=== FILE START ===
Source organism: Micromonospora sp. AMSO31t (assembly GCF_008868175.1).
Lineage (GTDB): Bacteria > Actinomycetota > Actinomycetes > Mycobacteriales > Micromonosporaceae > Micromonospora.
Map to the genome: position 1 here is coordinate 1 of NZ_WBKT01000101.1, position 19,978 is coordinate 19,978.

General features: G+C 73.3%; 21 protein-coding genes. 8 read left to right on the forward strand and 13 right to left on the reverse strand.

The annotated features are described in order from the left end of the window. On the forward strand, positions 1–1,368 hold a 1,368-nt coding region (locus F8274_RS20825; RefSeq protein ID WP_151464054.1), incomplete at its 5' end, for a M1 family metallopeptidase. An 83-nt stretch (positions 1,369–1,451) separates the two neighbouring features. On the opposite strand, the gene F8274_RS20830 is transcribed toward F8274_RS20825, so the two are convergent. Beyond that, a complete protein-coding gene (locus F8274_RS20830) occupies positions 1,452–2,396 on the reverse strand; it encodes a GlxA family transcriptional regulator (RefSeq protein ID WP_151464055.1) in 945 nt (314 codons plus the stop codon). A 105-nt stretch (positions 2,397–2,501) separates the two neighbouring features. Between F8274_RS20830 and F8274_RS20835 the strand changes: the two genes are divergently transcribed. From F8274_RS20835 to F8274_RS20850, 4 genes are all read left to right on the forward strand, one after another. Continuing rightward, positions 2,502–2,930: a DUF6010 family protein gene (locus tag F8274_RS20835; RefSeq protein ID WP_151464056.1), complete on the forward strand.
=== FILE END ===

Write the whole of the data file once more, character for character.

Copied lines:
Source organism: Micromonospora sp. AMSO31t (assembly GCF_008868175.1).
Lineage (GTDB): Bacteria > Actinomycetota > Actinomycetes > Mycobacteriales > Micromonosporaceae > Micromonospora.
Map to the genome: position 1 here is coordinate 1 of NZ_WBKT01000101.1, position 19,978 is coordinate 19,978.

General features: G+C 73.3%; 21 protein-coding genes. 8 read left to right on the forward strand and 13 right to left on the reverse strand.

The annotated features are described in order from the left end of the window. On the forward strand, positions 1–1,368 hold a 1,368-nt coding region (locus F8274_RS20825; RefSeq protein ID WP_151464054.1), incomplete at its 5' end, for a M1 family metallopeptidase. An 83-nt stretch (positions 1,369–1,451) separates the two neighbouring features. On the opposite strand, the gene F8274_RS20830 is transcribed toward F8274_RS20825, so the two are convergent. Beyond that, a complete protein-coding gene (locus F8274_RS20830) occupies positions 1,452–2,396 on the reverse strand; it encodes a GlxA family transcriptional regulator (RefSeq protein ID WP_151464055.1) in 945 nt (314 codons plus the stop codon). A 105-nt stretch (positions 2,397–2,501) separates the two neighbouring features. Between F8274_RS20830 and F8274_RS20835 the strand changes: the two genes are divergently transcribed. From F8274_RS20835 to F8274_RS20850, 4 genes are all read left to right on the forward strand, one after another. Continuing rightward, positions 2,502–2,930: a DUF6010 family protein gene (locus tag F8274_RS20835; RefSeq protein ID WP_151464056.1), complete on the forward strand.